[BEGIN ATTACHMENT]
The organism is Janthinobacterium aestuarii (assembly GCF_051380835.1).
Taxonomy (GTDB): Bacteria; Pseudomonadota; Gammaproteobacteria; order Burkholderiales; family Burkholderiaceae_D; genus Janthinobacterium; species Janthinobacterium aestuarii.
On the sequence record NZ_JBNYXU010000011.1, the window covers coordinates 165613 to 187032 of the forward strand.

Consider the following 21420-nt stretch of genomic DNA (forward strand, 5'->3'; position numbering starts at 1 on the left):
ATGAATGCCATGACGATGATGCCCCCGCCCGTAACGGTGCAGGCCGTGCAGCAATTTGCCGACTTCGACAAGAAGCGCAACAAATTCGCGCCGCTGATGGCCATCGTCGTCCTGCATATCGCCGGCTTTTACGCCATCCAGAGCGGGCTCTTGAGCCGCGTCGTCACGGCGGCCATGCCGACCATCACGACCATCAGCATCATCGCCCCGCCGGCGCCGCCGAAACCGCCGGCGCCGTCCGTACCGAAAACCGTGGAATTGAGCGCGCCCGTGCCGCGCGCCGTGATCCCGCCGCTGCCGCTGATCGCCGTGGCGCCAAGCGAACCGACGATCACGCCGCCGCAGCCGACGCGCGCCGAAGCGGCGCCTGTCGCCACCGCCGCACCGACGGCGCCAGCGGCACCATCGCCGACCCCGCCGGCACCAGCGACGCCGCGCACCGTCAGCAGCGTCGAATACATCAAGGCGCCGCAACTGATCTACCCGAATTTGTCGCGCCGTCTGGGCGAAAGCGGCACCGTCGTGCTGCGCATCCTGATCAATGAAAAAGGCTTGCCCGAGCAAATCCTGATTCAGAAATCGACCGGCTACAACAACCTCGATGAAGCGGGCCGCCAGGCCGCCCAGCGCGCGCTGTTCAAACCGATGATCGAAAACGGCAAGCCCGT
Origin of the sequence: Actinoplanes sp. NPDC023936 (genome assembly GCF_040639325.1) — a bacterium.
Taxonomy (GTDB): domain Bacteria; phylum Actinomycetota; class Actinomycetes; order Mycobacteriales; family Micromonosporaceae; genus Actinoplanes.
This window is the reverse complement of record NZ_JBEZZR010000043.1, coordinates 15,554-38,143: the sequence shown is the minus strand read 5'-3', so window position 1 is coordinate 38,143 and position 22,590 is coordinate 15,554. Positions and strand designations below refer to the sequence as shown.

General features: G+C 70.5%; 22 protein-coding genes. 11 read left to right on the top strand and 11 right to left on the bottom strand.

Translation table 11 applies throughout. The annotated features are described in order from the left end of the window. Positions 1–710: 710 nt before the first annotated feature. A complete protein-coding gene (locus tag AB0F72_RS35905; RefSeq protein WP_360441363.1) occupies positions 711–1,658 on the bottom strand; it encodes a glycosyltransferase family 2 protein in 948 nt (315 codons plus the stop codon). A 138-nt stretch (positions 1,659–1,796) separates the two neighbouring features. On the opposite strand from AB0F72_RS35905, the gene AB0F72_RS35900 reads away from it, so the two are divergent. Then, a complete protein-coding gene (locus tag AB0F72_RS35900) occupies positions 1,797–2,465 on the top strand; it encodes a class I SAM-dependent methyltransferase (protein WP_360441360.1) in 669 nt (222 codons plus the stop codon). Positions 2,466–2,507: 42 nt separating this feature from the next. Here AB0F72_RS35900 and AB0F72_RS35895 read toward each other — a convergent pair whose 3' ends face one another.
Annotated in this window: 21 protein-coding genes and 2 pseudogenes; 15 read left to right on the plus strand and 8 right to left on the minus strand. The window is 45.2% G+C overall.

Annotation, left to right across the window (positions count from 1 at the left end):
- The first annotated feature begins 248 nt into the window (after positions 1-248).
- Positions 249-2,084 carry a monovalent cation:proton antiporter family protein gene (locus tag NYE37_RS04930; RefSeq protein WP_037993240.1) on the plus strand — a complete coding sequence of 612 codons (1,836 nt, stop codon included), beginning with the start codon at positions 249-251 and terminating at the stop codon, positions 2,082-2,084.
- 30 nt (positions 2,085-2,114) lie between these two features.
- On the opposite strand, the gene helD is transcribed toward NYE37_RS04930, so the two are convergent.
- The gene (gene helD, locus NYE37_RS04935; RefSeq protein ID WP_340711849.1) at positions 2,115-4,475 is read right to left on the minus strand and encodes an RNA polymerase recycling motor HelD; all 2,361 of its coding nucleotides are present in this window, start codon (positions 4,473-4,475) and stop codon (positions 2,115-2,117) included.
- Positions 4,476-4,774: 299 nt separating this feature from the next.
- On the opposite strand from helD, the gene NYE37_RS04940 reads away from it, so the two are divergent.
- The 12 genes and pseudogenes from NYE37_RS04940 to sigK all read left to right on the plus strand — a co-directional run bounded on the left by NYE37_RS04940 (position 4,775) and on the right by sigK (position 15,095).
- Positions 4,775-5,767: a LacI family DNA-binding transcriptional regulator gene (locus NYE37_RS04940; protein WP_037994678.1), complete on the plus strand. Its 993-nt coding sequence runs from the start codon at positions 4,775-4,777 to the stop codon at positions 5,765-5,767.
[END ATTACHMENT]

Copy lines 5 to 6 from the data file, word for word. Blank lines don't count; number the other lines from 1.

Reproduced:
ATGAATGCCATGACGATGATGCCCCCGCCCGTAACGGTGCAGGCCGTGCAGCAATTTGCCGACTTCGACAAGAAGCGCAACAAATTCGCGCCGCTGATGGCCATCGTCGTCCTGCATATCGCCGGCTTTTACGCCATCCAGAGCGGGCTCTTGAGCCGCGTCGTCACGGCGGCCATGCCGACCATCACGACCATCAGCATCATCGCCCCGCCGGCGCCGCCGAAACCGCCGGCGCCGTCCGTACCGAAAACCGTGGAATTGAGCGCGCCCGTGCCGCGCGCCGTGATCCCGCCGCTGCCGCTGATCGCCGTGGCGCCAAGCGAACCGACGATCACGCCGCCGCAGCCGACGCGCGCCGAAGCGGCGCCTGTCGCCACCGCCGCACCGACGGCGCCAGCGGCACCATCGCCGACCCCGCCGGCACCAGCGACGCCGCGCACCGTCAGCAGCGTCGAATACATCAAGGCGCCGCAACTGATCTACCCGAATTTGTCGCGCCGTCTGGGCGAAAGCGGCACCGTCGTGCTGCGCATCCTGATCAATGAAAAAGGCTTGCCCGAGCAAATCCTGATTCAGAAATCGACCGGCTACAACAACCTCGATGAAGCGGGCCGCCAGGCCGCCCAGCGCGCGCTGTTCAAACCGATGATCGAAAACGGCAAGCCCGT
Origin of the sequence: Actinoplanes sp. NPDC023936 (genome assembly GCF_040639325.1) — a bacterium.